{Book Review} Overcoming Dyslexia

August 1, 2012

Overcoming Dyslexia by Sally ShaywitzAs an educator, I look on with a cautious eye as my students mix up their bs and ds and write numbers backwards. When I see a student write his name right to left in perfect mirror image, I want to run to my computer and send a HELP ME email to the campus Dyslexia Specialist. This summer I decided to learn more about dyslexia. Imagine my surprise when reading, “Reversals are irrelevant to the diagnosis of dyslexia,” in the book Overcoming Dyslexia by Sally Shaywitz, M.D. Reading this book opened my eyes to what dyslexia really is, and how early intervention is key to creating successful, motivated and confident readers.

Eye-opening points from Dr. Shaywitz:

  • Dyslexia affects one out of every five children worldwide, it spans across cultures, races and social demographics.
  • The root of dyslexia is a weakness in the phonologic system (using sounds to form and break apart words) rather than a lack of intelligence or visual impairment.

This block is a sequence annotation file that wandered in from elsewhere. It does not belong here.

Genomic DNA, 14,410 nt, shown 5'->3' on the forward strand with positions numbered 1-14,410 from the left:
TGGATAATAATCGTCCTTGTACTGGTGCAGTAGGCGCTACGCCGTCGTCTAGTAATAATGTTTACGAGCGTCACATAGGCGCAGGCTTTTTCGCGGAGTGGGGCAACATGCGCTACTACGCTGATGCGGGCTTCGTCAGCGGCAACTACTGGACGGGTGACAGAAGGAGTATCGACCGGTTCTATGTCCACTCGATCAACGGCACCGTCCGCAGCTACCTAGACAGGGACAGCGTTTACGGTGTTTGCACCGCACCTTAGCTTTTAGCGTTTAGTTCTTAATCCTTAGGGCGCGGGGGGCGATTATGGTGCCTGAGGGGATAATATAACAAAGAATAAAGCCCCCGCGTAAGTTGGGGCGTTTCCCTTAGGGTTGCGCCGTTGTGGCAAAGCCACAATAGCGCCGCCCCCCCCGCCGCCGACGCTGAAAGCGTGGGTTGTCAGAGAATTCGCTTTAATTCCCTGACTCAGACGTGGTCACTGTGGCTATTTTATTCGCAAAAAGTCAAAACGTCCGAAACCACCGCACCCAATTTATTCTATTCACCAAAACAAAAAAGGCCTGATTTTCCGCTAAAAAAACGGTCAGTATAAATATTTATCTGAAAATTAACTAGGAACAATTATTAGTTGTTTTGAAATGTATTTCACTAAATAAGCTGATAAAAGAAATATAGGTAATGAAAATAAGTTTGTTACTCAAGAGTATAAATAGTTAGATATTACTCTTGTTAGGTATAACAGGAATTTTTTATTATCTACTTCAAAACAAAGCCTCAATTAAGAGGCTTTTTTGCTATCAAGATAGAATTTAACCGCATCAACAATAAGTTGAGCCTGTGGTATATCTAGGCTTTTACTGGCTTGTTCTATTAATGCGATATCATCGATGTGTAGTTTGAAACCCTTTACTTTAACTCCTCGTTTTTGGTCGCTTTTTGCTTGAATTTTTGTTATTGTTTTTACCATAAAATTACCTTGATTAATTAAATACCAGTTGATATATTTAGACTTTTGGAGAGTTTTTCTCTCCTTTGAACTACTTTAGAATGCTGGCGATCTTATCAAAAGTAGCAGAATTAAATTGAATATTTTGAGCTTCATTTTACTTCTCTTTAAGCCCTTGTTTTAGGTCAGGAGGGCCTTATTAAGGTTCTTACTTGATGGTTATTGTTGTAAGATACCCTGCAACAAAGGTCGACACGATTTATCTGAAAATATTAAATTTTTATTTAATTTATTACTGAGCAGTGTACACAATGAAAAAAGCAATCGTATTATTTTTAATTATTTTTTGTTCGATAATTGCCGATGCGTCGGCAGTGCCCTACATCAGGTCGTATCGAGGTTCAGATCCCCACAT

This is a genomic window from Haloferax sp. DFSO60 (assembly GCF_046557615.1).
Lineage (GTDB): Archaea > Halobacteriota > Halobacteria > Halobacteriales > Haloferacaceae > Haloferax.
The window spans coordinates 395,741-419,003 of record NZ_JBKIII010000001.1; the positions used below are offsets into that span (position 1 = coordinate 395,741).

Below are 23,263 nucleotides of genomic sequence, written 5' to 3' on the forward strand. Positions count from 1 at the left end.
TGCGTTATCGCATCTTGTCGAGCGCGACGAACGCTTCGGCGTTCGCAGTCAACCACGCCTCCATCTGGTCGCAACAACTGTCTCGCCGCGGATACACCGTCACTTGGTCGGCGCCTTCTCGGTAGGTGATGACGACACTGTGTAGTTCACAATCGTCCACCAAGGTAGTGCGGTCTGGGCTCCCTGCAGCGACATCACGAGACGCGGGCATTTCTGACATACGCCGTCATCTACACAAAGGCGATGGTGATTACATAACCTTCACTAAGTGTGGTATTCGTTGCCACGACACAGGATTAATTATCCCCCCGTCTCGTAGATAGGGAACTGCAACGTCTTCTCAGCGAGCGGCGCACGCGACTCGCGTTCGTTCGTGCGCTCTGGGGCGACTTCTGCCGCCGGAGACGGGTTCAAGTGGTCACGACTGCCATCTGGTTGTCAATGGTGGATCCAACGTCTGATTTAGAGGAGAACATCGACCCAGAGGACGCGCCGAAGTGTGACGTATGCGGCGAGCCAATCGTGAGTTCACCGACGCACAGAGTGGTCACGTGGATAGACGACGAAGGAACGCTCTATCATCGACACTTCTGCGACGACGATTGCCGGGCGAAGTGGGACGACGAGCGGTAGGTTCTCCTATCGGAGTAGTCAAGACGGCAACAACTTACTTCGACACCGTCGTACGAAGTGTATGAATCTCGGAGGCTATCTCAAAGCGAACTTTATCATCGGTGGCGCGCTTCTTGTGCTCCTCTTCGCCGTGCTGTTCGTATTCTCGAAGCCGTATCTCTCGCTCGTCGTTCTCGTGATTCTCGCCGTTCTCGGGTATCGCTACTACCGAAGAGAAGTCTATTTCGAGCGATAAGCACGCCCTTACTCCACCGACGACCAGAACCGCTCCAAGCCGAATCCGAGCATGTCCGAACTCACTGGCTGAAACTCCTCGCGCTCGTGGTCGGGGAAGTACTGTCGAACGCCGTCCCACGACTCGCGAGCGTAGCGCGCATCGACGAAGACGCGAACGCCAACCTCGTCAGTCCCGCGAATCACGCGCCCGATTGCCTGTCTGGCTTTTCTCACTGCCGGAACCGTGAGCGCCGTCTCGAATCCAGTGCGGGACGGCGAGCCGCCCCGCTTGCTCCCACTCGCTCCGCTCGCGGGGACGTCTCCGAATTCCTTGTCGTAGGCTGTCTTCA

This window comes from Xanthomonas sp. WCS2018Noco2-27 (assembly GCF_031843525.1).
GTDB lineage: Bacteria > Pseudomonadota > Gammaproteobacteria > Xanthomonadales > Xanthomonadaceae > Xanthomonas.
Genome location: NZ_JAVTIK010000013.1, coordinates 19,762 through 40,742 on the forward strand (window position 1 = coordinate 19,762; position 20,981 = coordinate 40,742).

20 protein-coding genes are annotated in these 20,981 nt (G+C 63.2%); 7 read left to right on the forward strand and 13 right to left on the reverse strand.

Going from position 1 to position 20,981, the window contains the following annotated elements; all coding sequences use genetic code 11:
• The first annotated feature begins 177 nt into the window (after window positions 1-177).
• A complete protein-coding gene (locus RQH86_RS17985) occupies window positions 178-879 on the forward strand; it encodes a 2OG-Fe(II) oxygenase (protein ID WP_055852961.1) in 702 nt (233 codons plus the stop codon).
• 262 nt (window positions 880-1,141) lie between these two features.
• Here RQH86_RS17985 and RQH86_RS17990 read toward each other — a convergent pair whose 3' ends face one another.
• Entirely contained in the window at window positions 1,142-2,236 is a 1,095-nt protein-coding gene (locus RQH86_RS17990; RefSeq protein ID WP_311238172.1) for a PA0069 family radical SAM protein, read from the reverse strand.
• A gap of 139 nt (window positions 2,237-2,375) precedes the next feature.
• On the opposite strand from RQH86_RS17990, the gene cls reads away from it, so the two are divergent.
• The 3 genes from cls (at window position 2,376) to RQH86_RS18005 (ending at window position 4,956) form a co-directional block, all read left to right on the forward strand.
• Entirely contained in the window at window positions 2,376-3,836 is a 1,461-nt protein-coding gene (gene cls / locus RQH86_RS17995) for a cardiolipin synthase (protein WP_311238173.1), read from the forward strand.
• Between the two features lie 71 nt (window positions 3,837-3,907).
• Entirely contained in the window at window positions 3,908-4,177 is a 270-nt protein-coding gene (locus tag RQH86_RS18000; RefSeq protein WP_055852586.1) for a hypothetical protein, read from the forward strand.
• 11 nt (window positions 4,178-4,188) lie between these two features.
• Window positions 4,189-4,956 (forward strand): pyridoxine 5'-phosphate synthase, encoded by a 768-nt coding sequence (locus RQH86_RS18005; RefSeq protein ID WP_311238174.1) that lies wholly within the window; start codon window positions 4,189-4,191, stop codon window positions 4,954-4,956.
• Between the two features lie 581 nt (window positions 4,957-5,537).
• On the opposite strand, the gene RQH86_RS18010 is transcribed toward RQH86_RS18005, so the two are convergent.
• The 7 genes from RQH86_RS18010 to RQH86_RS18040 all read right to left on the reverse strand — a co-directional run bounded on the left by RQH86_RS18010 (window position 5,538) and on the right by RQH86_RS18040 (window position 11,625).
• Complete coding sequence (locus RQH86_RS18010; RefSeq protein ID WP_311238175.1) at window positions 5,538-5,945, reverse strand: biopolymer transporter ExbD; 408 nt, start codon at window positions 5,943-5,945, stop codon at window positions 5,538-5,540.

• Family history is a strong indicator of dyslexia.
  • Dyslexia can be a result of a weak, early language environment at home and/or school.
  • An early warning clue of dyslexia is a delay in speech development as a toddler.
  • The inability to verbally “word play,” such as rhyming, matching beginning or ending sounds, and blending or segmenting words is also an early clue that a child may struggle with reading.
  • Rote memorization and rapid word recall are challenging tasks for dyslexics because poor readers rely heavily on context clues to decode and comprehend unfamiliar vocabulary.
  • Dyslexics are often able to accurately read content words (such as baseball, museum, airplane) by relying on the context; however, function words (i.e. the, and, on, in) are commonly misidentified because they lack meaning to the reader.
  • Dyslexics have many intellectual strengths such as creativity, thinking, reasoning and understanding.

Dr. Shaywitz’s book Overcoming Dyslexia explains dyslexia in great detail from brain research to diagnosis to intervention strategies. This book is an excellent resource for teachers as well as parents who wonder why the pieces of the reading puzzle do not always fit as they should.

Guest Blogger

Kasie Thibodaux is an educator and aunt to two preemies. She is entering her tenth year of teaching at Fern Bluff Elementary. Thibodaux graduated from the University of Texas at Austin with a degree in Applied Learning and Development and a specialization in Reading.